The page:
The ugly face of frozen shoulder

I can not help to be disturbed by the few patients I saw with frozen shoulders “gone wrong” over the past few weeks. There were 3 ladies all with similar stories: surgeons operated on their shoulders not making the diagnosis of incipient or established frozen shoulder and performed surgical procedures – in some cases probably for the wrong diagnosis. It is abundantly clear that if any surgery is done to the shoulder in the presence of an existing frozen shoulder it is literally simillar to adding “fuel to the fire”. The pain of the frozen shoulder intensifies severely and the natural course of the condition is prolonged by months to years. Neurological sequelae ensue and the problem becomes one that is virtually untreatable with pain and stiffness rendering the individual incapable of functioning in domestic, social and professional environments.

The main message is that treating doctors should be weary of making diagnoses of “arthritis, impingement, calcific tendinitis” and others especially in females in the age group 45-55 where the conditon of frozen shoulder occurs frequently and avoid surgery before ruling out the presence of frozen shoulder


About Joe de Beer

I am an orthopedic shoulder specialist. I am passionate to share tools and information with people to empower them to manage their shoulder problems successfully with the least intervention
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2 Responses to The ugly face of frozen shoulder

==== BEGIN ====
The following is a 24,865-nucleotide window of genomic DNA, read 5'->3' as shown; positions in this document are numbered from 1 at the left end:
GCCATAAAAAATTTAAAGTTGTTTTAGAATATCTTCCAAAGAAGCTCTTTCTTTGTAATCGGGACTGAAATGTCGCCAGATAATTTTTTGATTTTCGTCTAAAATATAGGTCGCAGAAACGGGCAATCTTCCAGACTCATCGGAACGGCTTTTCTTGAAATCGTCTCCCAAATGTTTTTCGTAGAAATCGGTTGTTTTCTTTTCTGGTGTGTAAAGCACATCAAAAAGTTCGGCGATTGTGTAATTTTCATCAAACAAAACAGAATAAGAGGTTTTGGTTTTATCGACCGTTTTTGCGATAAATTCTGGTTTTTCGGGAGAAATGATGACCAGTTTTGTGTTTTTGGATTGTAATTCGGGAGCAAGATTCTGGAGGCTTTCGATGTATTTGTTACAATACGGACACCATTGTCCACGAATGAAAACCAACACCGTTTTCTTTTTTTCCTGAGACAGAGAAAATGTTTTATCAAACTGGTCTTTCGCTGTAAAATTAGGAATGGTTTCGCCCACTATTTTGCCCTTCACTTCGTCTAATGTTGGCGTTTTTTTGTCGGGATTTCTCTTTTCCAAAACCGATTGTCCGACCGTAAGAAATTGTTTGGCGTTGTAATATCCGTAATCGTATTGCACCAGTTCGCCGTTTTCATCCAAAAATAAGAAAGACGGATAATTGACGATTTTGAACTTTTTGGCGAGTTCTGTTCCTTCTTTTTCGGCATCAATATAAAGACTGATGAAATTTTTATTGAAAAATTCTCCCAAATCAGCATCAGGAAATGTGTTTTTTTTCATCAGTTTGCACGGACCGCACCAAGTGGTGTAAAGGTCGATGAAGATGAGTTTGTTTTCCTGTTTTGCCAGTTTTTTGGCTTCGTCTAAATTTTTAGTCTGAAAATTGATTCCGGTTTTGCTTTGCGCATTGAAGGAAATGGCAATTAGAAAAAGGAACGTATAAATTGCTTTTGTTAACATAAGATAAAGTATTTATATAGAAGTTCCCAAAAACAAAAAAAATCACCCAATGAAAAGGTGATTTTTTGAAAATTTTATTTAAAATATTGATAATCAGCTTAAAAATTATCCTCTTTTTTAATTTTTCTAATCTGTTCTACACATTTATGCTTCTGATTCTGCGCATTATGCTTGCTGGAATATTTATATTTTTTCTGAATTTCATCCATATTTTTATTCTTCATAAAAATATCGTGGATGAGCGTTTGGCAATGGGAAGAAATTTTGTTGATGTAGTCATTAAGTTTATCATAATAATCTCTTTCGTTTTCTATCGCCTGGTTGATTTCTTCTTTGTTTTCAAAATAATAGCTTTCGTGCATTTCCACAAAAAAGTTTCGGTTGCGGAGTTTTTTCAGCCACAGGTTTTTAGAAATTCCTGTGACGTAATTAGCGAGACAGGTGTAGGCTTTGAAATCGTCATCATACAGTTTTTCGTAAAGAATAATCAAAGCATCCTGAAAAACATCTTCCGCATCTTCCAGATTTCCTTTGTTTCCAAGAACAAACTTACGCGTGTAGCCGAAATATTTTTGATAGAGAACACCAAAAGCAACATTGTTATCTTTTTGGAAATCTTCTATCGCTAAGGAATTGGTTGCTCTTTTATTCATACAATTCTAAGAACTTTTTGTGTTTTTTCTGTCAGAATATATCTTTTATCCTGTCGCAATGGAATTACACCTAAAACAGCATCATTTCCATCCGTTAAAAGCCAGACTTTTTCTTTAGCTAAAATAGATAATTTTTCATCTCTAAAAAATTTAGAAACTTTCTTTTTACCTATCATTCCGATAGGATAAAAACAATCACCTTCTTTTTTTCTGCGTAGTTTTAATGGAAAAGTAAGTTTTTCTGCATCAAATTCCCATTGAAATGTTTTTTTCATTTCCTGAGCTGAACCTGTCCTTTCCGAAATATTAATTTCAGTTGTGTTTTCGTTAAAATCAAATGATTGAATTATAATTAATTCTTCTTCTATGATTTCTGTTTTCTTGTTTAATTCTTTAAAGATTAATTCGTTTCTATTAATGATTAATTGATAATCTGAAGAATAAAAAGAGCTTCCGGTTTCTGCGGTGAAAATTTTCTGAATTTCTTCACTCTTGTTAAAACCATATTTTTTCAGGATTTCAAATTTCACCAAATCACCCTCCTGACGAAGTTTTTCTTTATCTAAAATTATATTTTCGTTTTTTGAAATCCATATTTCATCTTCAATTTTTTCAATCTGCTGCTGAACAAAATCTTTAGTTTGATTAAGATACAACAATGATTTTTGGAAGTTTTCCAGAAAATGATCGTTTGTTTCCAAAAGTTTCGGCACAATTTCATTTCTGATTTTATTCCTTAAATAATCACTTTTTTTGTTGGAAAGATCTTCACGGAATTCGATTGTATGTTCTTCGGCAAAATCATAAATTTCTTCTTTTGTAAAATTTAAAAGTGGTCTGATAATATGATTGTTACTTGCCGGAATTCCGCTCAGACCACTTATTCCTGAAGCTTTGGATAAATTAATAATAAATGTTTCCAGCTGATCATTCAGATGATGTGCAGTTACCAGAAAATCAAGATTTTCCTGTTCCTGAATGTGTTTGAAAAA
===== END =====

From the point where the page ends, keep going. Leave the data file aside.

1. Susie says:

    The growing number of “unnecessary” surgeries that I have personally encountered is alarming, to say the least…perhaps if more doctors, such as Dr. de Beer, would approach the patient holistically, consider all options available that might serve in the patient’s best interest (exercise, when deemed appropriate, diet/nutrition, relaxation, regular meditation (shown empirically to help manage both interim and long-term pain), counseling etc.), there would be fewer of these cases. On the other hand, if the situation allows, patients should also take responsibility of informing themselves with regards to their condition, researching the doctor/specialist whom they are going to consult, whenever possible, and to seek second or even third opinions, if necessary.

  2. Sally says:

    When I first met Dr De Beer over 3 months ago after 2 failed shoulder ops and a third surgeon telling me to live with the pain for the next two years, I was ready to jump of a building. Now I am jumping for joy after a successful capsulotomy with Dr De Beer. The best part was that after suffering with pain day and night for months I had found a genuine surgeon who believed me instead of being brushed off as if it was in my mind. That alone made me feel positive that there was light at the end of the tunnel. My first op was the beginning of my nightmare that would last close to four months and if I had gone to Dr De Beer to start with I would have been sorted without surgery. I believed my first surgeon and didn’t feel it necessary to get another opinion (my worst mistake I have ever made) but how do we know it is the wrong surgeon when they seem so confident in what they say! So infact he worsened what was the start of a frozen shoulder. The 2nd surgeon made things even worse by operating again and ‘fixing’ what the 1st surgeon couldn’t do. Now I could not move my arm at all and the pain was so bad I ended up in ER many times for pain meds. That’s when I was told by a 3rd surgeon that he did not want to get involved as my shoulder was so frozen from two failed ops and it would take around 2years to come right so I need to live with it as there was no op to rectify it. Luckily I did some research and found Dr De Beer online and he fitted me in the next day. He has been amazing and supportive and always available. In just one month he has made my life back to the way it was and I am 80% cured with each day an improvement. I hope no one has to go through what I went through just by going to the wrong surgeons and I owe so much to not only the ‘best’shoulder surgeon but also such a nice caring person.

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